All that aside, the storyline was fascinating. Taking a close up look at the tsunami and the impact that had on the children was heartbreaking. I don’t know how realistic the orphanage was, but those children I could feel empathy for. They were lost and scared. The thunder storms brought back horrible memories and their living conditions were so poor. I guess this book was eye-opening into a culture I have never experienced, and it wasn’t easy to read about their new lives. It also wasn’t easy to read when Sienna and Deni return to his home and see the loss and devastation there. To be honest, it was hard to comprehend the pain.

This was an interesting read – such pain mixed in with a teenage love story. For me, I didn’t need the love story. Sienna going to Indonesia would have been enough. Others will disagree with me and will have connected with her in a way I didn’t. I am rating this book 3 out of 5 because if you put the love story aside, I did enjoy this story. It was sad, yet eye opening, and heartbreaking. What I am left with is a sense of deep sadness for those children.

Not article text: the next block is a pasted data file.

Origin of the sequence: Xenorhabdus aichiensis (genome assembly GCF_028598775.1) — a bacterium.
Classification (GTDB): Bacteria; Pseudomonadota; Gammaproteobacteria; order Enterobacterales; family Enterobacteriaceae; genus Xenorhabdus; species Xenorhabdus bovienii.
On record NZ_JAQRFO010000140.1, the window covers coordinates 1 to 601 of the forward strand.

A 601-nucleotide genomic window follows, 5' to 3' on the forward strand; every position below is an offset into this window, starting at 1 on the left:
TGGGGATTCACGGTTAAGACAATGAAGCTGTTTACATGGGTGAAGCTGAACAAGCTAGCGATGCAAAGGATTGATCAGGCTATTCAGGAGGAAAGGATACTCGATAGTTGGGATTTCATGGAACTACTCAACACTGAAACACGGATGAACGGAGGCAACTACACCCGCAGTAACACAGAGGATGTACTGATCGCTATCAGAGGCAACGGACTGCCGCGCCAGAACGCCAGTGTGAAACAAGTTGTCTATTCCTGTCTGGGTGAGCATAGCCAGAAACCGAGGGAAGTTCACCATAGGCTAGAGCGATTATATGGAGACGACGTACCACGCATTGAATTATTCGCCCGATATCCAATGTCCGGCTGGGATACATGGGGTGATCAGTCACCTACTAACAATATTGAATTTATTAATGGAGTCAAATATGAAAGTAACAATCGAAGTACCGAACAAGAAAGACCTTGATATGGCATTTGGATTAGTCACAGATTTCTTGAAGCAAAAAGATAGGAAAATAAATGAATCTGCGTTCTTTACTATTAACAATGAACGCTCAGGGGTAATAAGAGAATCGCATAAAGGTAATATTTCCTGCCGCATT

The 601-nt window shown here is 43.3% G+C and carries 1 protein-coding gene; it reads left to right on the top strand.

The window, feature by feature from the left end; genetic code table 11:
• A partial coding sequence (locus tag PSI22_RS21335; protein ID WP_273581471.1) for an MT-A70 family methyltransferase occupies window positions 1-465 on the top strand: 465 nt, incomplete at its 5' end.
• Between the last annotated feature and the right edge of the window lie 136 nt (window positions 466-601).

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2015 Reading Book 15 – 92 Pacific Boulevard by Debbie Macomber

Synopsis:

Dear Reader,

I’m not much of a letter writer. As the sheriff here, I’m used to writing incident reports, not chatty letters. But my daughter, Megan–who’ll be making me a grandfather soon–told me I had to do this. So here goes.

I’ll tell you straight out that I’d hoped to marry Faith Beckwith (my onetime high school girlfriend) but she ended the relationship last month, even though we’re both widowed and available. There were a few misunderstandings between us, some of them inadvertently caused by Megan.

However, I’ve got plenty to keep me occupied, like the unidentified remains found in a cave outside town. And the fact that my friend Judge Olivia Griffin is fighting cancer. And the break-ins at 204 Rosewood Lane–the house Faith happens to be renting from Grace Harding…

If you want to hear more, come on over to my place or to the sheriff’s office–if you can stand the stale coffee!

“Troy Davis”

Quick Thoughts: